As deciduous trees, magnolia trees are sensitive to seasonal trims. Pruning at the wrong time of year -- or even in the wrong weather -- can encourage diseases to spread or destroy young buds, resulting in fewer flowers. Meanwhile, a carefully timed trim optimises magnolias' health and appearance. Though most trees prefer trims in late winter, magnolias' blooming style makes other times of year safer for pruning.
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The safest time to trim magnolias trees is in late spring or midsummer, just after the flowering period. This gives pruning wounds a chance to heal during the growing season, while the weather is still warm and accommodating.
Pruning at the wrong time of year puts magnolias' health at risk. Because magnolias bloom on old wood in the spring, trimming them in late winter risks cutting off wood that is about to produce flowers. This may minimise flowering for the year. Pruning during the blooming period in spring can destroy trees' food storage and cause dwarfing. Meanwhile, autumn trims leave new growths with little time to harden off before winter weather threatens to destroy them.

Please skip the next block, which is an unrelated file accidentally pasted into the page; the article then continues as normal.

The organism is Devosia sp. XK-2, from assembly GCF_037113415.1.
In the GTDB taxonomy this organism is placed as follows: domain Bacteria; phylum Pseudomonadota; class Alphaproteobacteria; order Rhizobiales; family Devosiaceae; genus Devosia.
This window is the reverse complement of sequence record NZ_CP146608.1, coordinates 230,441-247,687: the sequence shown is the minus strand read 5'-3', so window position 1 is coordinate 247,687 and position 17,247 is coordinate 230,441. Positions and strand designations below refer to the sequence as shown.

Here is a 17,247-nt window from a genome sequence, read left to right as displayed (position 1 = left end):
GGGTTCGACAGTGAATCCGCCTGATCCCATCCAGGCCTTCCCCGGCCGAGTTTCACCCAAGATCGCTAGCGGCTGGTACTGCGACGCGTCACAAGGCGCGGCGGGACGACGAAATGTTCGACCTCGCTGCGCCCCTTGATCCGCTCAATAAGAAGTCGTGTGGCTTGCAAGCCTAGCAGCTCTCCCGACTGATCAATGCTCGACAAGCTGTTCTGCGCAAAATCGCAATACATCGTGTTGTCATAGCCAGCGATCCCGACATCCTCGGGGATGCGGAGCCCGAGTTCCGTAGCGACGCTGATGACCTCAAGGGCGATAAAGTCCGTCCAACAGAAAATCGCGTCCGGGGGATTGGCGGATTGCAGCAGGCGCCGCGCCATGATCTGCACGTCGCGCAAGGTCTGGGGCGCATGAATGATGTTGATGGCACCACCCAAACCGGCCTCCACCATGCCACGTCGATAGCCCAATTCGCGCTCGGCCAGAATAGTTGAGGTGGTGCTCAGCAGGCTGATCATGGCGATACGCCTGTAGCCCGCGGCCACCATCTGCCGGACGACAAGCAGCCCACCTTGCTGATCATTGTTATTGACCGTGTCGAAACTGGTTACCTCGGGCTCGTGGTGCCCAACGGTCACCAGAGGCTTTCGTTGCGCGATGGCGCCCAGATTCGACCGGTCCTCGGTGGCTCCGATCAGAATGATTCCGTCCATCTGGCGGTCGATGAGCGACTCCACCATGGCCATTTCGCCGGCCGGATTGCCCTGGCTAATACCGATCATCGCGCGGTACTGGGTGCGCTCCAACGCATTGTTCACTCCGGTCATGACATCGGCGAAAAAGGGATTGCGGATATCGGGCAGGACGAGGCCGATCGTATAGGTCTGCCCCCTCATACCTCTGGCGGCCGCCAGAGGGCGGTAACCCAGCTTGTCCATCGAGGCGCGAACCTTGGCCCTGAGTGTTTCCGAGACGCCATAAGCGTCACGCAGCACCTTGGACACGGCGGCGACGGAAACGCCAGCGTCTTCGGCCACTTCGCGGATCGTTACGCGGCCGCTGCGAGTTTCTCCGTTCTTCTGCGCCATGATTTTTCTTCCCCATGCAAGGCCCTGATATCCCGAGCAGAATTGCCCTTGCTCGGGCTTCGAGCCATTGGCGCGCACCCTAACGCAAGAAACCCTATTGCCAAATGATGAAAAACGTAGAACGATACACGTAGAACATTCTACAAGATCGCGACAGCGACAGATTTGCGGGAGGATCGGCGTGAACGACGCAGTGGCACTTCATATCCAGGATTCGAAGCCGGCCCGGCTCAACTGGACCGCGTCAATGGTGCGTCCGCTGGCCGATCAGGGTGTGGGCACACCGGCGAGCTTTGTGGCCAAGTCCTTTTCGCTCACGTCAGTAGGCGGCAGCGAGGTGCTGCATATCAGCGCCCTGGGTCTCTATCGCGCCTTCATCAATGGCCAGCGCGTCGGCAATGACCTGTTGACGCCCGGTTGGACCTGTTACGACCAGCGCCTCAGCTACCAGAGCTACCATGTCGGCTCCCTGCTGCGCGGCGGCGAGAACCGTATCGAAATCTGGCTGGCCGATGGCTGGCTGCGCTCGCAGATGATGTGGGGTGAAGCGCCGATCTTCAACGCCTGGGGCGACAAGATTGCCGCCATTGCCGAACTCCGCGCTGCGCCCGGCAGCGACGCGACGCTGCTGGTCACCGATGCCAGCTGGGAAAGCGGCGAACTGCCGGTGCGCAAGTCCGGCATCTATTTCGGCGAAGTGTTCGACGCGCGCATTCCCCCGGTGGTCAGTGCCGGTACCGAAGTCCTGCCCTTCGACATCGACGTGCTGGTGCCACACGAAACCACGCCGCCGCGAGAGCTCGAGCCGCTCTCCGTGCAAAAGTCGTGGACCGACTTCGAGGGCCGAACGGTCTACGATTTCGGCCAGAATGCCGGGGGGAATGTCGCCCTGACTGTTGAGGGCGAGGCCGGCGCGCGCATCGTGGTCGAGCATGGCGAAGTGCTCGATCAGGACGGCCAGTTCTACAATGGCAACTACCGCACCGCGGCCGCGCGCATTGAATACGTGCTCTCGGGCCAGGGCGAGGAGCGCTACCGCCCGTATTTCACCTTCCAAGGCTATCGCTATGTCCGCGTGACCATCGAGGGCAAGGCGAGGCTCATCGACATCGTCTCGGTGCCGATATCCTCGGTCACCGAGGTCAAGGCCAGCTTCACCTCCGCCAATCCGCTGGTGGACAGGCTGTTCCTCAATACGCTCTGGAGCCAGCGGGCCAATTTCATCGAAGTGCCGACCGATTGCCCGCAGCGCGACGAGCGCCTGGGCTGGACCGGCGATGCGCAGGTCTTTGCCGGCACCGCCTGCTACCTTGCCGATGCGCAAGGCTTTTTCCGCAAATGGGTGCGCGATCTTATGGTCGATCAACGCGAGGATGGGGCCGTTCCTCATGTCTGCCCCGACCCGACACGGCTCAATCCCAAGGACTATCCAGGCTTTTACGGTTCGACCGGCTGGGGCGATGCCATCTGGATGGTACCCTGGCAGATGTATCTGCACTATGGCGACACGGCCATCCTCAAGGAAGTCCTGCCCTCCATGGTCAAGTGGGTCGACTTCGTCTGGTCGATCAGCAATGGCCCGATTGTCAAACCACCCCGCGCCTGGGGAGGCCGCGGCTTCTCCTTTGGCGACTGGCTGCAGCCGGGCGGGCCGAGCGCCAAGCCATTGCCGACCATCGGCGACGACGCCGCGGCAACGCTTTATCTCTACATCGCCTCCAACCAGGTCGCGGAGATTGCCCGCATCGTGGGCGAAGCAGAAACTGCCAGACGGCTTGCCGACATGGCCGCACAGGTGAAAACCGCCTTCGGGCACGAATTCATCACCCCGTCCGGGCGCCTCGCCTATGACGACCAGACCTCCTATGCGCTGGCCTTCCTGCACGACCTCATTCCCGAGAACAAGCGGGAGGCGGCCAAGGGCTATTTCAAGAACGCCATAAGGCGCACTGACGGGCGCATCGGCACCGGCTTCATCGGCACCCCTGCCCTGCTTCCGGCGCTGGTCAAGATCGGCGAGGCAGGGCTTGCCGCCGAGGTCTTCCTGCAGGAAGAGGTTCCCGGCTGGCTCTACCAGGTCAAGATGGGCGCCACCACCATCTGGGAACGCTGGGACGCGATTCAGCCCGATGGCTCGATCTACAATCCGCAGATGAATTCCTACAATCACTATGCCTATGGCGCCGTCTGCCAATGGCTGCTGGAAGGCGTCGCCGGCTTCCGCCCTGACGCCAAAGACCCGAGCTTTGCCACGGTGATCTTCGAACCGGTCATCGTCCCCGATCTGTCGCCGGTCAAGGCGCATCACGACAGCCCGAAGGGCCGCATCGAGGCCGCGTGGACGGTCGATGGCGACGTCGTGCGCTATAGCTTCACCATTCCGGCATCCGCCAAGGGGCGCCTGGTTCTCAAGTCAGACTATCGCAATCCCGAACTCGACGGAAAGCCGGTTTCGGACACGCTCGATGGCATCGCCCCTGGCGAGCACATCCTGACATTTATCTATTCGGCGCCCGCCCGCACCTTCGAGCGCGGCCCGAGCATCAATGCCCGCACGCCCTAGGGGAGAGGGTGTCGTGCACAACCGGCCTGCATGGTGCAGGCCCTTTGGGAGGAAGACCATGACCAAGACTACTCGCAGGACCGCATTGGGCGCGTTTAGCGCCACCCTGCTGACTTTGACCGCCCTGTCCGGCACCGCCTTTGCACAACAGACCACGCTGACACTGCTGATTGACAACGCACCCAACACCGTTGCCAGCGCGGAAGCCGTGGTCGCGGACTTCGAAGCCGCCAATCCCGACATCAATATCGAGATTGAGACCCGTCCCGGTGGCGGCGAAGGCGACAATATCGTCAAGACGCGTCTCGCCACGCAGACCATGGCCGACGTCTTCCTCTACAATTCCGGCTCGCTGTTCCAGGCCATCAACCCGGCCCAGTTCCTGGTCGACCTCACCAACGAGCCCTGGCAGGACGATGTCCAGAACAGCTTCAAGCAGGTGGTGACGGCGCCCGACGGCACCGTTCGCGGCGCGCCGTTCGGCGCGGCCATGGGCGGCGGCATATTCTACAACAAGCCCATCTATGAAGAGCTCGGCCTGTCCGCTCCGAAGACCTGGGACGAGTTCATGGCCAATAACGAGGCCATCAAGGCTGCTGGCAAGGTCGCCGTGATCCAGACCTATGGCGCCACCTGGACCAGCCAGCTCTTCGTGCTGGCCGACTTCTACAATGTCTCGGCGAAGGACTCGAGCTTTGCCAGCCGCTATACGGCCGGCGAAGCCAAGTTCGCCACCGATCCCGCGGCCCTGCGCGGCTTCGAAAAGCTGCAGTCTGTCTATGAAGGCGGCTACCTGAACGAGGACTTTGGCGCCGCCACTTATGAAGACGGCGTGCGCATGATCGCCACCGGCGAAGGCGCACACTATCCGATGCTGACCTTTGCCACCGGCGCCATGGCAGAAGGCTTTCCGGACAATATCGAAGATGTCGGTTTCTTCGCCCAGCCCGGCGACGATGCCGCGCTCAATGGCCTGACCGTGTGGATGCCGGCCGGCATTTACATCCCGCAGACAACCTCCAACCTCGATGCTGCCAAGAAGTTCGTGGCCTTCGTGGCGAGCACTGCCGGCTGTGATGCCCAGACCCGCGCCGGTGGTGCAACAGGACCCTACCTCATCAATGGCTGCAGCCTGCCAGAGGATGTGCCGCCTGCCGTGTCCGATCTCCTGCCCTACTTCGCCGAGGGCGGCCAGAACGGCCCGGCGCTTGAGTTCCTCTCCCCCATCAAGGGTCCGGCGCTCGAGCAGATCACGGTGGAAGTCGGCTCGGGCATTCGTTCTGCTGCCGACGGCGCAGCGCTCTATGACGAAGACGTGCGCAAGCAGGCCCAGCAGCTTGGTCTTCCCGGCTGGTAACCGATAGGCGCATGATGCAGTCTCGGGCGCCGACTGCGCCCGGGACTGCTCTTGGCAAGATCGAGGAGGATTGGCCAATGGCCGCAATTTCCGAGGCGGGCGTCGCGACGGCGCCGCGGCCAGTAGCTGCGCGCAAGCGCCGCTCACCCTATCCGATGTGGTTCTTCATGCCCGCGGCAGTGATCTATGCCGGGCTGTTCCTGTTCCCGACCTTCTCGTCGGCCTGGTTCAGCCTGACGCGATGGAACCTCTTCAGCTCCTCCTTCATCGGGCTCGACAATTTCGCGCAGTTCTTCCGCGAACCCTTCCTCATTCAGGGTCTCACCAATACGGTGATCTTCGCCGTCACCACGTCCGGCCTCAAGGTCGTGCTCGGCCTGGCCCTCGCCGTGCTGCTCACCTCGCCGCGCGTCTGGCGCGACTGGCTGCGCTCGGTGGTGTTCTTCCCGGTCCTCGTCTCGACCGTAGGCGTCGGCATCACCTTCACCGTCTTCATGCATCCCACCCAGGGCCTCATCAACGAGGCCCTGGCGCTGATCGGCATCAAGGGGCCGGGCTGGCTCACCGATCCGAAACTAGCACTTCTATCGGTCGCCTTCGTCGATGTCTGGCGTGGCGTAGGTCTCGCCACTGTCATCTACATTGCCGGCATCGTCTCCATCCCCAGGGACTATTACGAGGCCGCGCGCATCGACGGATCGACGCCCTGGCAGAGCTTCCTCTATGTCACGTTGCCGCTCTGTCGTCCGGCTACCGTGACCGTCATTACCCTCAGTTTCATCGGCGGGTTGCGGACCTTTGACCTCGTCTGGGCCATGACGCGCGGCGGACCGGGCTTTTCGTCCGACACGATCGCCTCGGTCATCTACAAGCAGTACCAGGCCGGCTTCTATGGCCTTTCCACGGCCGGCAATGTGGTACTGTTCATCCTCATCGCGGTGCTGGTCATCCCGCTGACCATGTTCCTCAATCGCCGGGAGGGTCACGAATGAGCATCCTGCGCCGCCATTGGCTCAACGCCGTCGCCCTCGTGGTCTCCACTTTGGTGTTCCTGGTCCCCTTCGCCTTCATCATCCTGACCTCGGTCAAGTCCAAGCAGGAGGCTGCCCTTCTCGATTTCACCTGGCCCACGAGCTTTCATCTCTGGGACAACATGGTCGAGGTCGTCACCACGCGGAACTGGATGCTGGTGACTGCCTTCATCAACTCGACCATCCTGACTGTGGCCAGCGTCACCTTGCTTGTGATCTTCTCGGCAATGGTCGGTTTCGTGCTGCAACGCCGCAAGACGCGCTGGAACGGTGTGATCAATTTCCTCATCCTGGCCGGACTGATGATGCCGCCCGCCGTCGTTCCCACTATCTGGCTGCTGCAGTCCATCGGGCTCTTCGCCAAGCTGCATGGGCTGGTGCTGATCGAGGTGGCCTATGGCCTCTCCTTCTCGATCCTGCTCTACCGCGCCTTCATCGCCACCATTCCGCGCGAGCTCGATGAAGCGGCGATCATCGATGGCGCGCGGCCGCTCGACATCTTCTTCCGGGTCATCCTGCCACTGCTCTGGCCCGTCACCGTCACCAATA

The only time gardeners should hurry to trim magnolia trees is when they suffer from diseased or broken branches. Immediate removal of the affected limbs helps prevent the spread of disease or further problems. Before gardeners start pruning, however, they should wait for dry weather; this minimises the odds of tools becoming contaminated with disease.
Minor trims are safer for tree health than extensive pruning jobs. Gardeners can avoid major pruning by performing light trims at least once a year. Although magnolias rarely require pruning, gardeners may choose to maximise next year's flowering by cutting back stems after flowering; this will inspire a host of new flower buds next spring.
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